Tickets and transfer system
The implementation of latest generation automated fare collection and e-ticket system with NFC compatibility and reusable contactless smart cards for making electronic payments in online and offline systems in Budapest is started in 2014, the project is implemented and operated by the operator of Hong Kong Octopus card jointly with one of the leading European companies of e-ticket and automated fare collection, Scheidt & Bachmann. The deployment of 300 new digital contactless ticket vending machine mainly at the metro stations, will be finished by the end of 2014 in harmonization with the e-ticket system.
Hours of operation
Lines run from approximately 4:30AM until 11:30PM every day, though times vary slightly between lines.
|Line 1||Ganz Works||3-car articulated-units locally built by Ganz Works. The sets are specifically designed for the unusual loading gauge determined by the shallow tunnel.|
|Line 2||AM5-M2||Alstom Metropolis, 5-car sets. A trainset is structured as A-B-C-B-A, where the A-B cars are motor cars forming a single electronic unit and coupled semi-permanently, with a C-type trailer car in between the two A-B units.|
|Line 3||81-717/714||Soviet-made motor cars forming sets of 6. The first and last cars, equipped with control cabs, are of the type 81-717. The four middle motor cars are of the cabless type 81-714. This type also appears in many metros in the former Eastern Bloc.|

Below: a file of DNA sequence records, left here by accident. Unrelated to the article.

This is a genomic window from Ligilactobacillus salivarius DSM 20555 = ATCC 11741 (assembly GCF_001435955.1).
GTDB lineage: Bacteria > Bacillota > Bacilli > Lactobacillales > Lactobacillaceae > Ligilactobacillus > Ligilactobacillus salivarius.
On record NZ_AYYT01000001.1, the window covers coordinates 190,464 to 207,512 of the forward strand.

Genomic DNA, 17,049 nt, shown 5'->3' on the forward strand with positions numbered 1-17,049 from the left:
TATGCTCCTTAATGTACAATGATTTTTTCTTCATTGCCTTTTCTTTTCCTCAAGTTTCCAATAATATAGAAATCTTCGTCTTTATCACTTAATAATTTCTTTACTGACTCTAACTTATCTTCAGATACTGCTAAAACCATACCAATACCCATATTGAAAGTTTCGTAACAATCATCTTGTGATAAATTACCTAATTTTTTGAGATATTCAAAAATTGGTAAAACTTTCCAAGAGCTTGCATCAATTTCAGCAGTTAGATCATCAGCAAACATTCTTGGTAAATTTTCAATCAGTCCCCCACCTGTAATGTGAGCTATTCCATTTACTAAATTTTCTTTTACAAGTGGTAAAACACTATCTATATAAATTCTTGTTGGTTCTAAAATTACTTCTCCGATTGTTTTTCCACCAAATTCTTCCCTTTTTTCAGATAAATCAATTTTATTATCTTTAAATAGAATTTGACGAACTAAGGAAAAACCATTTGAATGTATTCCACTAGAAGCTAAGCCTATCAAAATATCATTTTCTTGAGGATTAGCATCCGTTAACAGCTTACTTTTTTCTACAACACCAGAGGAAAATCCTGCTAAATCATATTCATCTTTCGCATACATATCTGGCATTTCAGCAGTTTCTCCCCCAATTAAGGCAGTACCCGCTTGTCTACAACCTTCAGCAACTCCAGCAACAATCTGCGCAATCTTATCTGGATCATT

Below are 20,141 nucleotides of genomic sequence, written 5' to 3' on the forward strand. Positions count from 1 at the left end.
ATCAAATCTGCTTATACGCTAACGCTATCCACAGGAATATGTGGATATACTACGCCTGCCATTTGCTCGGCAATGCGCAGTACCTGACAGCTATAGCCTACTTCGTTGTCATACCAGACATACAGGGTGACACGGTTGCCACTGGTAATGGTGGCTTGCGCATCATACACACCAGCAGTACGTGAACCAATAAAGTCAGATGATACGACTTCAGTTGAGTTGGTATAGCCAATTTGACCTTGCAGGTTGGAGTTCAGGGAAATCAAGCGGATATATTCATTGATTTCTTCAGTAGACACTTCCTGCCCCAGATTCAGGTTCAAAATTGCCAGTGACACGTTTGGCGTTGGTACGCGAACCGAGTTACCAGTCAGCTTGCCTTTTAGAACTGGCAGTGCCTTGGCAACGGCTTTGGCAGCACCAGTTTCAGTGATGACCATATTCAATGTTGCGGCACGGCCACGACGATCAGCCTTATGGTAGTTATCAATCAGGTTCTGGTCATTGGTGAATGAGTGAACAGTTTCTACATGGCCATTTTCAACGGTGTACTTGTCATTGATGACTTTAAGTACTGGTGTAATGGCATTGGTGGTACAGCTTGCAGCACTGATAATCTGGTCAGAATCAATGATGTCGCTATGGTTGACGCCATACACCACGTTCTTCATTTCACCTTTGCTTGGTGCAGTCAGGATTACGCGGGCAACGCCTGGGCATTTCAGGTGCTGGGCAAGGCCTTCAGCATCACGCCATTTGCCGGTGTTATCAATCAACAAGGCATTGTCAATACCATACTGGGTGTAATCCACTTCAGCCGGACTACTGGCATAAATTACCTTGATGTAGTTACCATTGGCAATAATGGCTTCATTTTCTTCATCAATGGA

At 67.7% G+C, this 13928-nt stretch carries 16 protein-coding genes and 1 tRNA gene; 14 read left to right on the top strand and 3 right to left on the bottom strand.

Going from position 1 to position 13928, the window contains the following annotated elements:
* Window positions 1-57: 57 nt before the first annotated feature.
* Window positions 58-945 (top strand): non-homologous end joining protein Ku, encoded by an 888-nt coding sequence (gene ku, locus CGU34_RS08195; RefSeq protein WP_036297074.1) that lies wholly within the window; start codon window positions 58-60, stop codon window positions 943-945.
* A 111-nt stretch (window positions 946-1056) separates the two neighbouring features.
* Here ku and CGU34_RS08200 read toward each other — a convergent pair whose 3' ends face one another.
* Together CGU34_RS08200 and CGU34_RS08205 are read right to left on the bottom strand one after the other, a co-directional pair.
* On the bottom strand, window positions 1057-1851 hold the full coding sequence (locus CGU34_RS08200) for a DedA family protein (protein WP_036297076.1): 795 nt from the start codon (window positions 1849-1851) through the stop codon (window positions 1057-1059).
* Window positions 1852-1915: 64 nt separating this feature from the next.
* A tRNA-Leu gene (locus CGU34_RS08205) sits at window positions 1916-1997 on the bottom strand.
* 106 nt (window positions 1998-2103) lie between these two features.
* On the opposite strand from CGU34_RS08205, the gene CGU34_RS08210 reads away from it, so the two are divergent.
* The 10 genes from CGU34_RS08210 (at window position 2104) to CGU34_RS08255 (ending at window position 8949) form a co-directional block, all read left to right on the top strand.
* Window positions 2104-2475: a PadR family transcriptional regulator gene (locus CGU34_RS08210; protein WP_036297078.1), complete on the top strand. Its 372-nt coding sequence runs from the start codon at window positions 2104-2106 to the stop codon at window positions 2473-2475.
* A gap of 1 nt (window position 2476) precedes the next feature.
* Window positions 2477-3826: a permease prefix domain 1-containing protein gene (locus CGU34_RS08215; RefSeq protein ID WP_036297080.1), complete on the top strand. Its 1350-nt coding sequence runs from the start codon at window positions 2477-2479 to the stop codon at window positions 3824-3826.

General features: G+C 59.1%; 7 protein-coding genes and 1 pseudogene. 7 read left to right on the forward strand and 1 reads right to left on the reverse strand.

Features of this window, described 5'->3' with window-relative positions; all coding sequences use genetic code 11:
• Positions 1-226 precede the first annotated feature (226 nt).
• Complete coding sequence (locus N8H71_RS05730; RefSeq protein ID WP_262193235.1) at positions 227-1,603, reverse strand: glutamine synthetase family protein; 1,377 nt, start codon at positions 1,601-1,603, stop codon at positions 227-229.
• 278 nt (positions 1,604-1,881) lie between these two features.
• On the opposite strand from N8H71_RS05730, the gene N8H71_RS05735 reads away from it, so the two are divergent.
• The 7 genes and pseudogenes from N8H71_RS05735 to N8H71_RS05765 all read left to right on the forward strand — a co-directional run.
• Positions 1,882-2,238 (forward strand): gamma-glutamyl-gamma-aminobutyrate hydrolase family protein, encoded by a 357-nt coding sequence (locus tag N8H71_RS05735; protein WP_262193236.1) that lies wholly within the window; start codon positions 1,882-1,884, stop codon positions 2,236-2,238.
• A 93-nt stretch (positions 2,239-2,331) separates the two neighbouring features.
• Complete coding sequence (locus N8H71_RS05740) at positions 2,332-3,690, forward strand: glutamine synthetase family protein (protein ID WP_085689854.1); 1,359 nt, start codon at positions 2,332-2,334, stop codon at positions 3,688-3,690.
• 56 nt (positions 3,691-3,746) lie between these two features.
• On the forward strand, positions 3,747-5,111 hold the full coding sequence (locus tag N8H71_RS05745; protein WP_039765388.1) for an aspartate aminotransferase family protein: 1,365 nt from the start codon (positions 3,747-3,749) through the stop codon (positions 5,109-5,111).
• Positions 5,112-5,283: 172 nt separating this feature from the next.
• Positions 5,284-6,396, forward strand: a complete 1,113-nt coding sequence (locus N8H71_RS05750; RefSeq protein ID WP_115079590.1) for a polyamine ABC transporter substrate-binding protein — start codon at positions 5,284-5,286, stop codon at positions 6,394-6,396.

|Ev3||Soviet-made motor cars forming sets of 6. Although all have a driver's cab, only the designated head cars are equipped with the automatic train control system AVR.|
|Line 4||AM4-M4||Alstom Metropolis, 4 unit car sets structured as A-B-B-A, where the A-B cars are motor cars forming a single electronic unit and coupled semi-permanently.|
- Trams in Budapest
- Public transportation in Budapest
- List of metro systems
- List of automated urban metro subway systems
- The total length listed here does not match the total given in the Infobox due to difference in how the line lengths are calculated, and the references used. In general, it is assumed that the figure given in the Infobox is the more accurate figure for the system's total route length.